Luke Furness

I can bring my whole self to work at Clayton Utz

By Luke Furness

Listen to my story. 
02:38 MIN

Transcript

As a junior lawyer, your enthusiasm is in overdrive. Everything is interesting.

You have a million questions for everyone. You want to be the best. And for me, I wanted to be the best lawyer and leader I could be. 

Right now I'm a corporate and tax lawyer, doing things like buying and selling companies, structuring investments and having a lot of tax disputes with the ATO. I've always found corporate law fascinating and love being part of a big group solving complex problems. But being part of a smaller group with a more social focus is very important to me too.  

So, a little while after I started at Clayton Utz, I joined the Social Club. This is a powerful assembly fuelled by lunchtime pizza-wielding lawyers making important decisions like choosing the Christmas party theme. The Social Committee knew I liked pizza, but they had no idea I was gay. I wasn't out at work yet and this became a genuine source of anxiety for me for about two years.  

But in May 2015, we formally launched the LGBTI, meaning - the lesbian, gay, bisexual, transgender and intersex - Alliance and featured a surprise performance by one of Sydney's best known drag queens. Rolling out the rainbow carpet for our LGBTI Alliance remains one of the proudest moments that I have had at Clayton Utz and the proudest I've been at Clayton Utz as an employer and with a sequin-heavy swish of a mermaid-tail ball gown, my remaining anxiety was gone.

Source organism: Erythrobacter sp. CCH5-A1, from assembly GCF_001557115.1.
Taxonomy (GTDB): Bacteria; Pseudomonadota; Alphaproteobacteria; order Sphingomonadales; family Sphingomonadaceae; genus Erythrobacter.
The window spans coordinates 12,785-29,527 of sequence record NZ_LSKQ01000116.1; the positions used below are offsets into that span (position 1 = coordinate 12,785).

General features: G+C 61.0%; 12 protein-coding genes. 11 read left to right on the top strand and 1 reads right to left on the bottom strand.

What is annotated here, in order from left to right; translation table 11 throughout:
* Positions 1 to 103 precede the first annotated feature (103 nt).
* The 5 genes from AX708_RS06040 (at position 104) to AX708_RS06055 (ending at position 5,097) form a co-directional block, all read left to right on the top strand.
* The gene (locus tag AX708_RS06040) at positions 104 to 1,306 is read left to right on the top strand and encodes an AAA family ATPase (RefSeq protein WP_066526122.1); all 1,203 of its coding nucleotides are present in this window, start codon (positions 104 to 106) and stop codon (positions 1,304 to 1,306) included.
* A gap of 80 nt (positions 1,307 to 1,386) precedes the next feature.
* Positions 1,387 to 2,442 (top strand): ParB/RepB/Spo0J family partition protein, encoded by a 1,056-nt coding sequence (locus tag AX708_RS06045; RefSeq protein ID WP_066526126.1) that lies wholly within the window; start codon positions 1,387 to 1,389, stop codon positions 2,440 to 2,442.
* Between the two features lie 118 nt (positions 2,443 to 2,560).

Diversity wasn't a goal I had set myself at the start of my career, but leadership was. I remember thinking that I wasn't too sure how people would react if I got too involved in the diversity space. Then, a few days later, I was having dinner with a friend that challenged me to think about how I would feel in five years if I was a gay lawyer that contributed nothing to building the firm's new diversity surge. I still remember him telling me that "Leadership means going first. Cheering from the sidelines is great, but it's still following”.

Now every clerk and graduate in my office gets a spiel from me about diversity and the firm's impressive diversity portfolio. It’s essential all lawyers know right from the very beginning that there’s no need for fear or façades here whether you're gay, straight, male, female, black, white, Asian, whether you love tax or whether you loathe tax.

It’s important to stay true to yourself, and like all relationships, communication is king. The more we know about each other and the motivations for our actions, the more comfortable we feel about being open with our team and bringing our whole self to work. 

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Alison Tassiou

Alison Tassiou

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